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According to Android Inc. founder Andy Rubin, the software that became the company's Android smartphone OS was originally designed to be used in "smart cameras" but was later repurposed for handsets after it was realized that the market for digital cameras was waning. His original pitch to investors in April 2004 included a camera connected that would connect to a home computer (wired or wireless) that was connected to an Android datacenter.
Said to be Google's "best deal ever," the company bought Android in 2005 for an undisclosed price that is estimated to be $50 million (out of the company's total expenditure of $130 million for acquisitions that year). Following the buyout, Rubin became Google's senior vice president of mobile and digital content where he remained through March 2013 before moving on to other roles within the company and eventually leaving in October 2014 to start an incubator for hardware startups.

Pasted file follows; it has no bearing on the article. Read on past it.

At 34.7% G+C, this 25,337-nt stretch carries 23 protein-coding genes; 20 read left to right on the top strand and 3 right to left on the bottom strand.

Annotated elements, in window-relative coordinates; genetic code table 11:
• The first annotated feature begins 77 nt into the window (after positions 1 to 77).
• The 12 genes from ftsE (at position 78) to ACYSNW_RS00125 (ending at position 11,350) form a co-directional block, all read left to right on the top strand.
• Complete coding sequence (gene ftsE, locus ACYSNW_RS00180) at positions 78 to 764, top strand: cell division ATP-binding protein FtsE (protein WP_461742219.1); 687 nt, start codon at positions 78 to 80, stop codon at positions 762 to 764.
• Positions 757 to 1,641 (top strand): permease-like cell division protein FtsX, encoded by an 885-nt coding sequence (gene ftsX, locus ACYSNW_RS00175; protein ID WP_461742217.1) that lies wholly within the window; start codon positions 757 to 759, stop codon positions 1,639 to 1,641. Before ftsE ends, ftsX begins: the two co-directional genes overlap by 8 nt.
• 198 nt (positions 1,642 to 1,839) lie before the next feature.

As of November 2016, Android was installed on 88% of the world's smartphones.